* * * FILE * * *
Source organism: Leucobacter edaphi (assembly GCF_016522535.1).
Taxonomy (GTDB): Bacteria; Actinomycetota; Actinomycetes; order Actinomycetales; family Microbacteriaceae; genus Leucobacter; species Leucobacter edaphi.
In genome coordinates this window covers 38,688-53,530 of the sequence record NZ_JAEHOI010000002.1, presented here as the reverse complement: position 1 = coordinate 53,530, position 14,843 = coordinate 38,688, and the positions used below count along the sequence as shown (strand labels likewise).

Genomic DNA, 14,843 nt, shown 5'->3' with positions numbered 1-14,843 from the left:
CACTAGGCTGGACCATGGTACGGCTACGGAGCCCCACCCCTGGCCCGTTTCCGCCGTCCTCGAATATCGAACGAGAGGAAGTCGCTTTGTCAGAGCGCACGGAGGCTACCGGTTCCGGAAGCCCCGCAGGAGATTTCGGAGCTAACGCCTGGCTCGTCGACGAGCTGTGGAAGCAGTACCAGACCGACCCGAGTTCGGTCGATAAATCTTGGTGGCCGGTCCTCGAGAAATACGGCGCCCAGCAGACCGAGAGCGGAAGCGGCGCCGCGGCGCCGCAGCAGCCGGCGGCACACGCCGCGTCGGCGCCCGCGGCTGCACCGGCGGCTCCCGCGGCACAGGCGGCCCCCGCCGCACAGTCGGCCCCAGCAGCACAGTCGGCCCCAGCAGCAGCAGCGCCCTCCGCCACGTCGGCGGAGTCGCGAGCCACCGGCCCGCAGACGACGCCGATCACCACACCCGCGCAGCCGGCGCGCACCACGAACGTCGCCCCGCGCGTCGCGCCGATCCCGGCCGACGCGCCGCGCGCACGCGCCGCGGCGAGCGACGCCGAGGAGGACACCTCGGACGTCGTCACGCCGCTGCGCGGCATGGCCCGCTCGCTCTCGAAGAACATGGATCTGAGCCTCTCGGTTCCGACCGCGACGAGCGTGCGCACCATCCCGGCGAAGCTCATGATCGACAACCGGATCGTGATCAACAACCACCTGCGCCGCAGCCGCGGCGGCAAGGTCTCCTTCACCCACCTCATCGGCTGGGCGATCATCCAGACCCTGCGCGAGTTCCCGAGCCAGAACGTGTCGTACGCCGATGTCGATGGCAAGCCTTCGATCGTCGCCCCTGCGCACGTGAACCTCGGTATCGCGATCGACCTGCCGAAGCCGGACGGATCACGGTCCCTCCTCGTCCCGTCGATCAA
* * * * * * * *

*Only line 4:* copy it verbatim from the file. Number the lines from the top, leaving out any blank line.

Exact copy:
Genomic DNA, 14,843 nt, shown 5'->3' with positions numbered 1-14,843 from the left: